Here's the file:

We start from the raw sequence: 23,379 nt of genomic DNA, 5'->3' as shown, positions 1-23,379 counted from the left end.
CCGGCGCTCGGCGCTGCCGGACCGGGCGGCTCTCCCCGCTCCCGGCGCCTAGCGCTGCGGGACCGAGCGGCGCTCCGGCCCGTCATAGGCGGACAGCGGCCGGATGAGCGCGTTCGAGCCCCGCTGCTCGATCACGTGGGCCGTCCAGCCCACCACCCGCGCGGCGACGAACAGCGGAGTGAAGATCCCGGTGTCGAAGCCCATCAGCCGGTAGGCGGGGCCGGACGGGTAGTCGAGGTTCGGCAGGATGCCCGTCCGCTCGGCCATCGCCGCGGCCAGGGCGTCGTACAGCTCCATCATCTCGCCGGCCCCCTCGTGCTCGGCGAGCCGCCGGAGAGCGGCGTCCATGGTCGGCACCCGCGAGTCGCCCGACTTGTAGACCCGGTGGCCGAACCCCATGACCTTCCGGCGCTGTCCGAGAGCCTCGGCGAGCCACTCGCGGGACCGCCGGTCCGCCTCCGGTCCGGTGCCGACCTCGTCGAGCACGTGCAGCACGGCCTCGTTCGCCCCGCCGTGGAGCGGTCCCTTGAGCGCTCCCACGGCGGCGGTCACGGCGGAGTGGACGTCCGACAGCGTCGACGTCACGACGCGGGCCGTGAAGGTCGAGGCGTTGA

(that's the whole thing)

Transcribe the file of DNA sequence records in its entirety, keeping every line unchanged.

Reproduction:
We start from the raw sequence: 23,379 nt of genomic DNA, 5'->3' as shown, positions 1-23,379 counted from the left end.
CCGGCGCTCGGCGCTGCCGGACCGGGCGGCTCTCCCCGCTCCCGGCGCCTAGCGCTGCGGGACCGAGCGGCGCTCCGGCCCGTCATAGGCGGACAGCGGCCGGATGAGCGCGTTCGAGCCCCGCTGCTCGATCACGTGGGCCGTCCAGCCCACCACCCGCGCGGCGACGAACAGCGGAGTGAAGATCCCGGTGTCGAAGCCCATCAGCCGGTAGGCGGGGCCGGACGGGTAGTCGAGGTTCGGCAGGATGCCCGTCCGCTCGGCCATCGCCGCGGCCAGGGCGTCGTACAGCTCCATCATCTCGCCGGCCCCCTCGTGCTCGGCGAGCCGCCGGAGAGCGGCGTCCATGGTCGGCACCCGCGAGTCGCCCGACTTGTAGACCCGGTGGCCGAACCCCATGACCTTCCGGCGCTGTCCGAGAGCCTCGGCGAGCCACTCGCGGGACCGCCGGTCCGCCTCCGGTCCGGTGCCGACCTCGTCGAGCACGTGCAGCACGGCCTCGTTCGCCCCGCCGTGGAGCGGTCCCTTGAGCGCTCCCACGGCGGCGGTCACGGCGGAGTGGACGTCCGACAGCGTCGACGTCACGACGCGGGCCGTGAAGGTCGAGGCGTTGA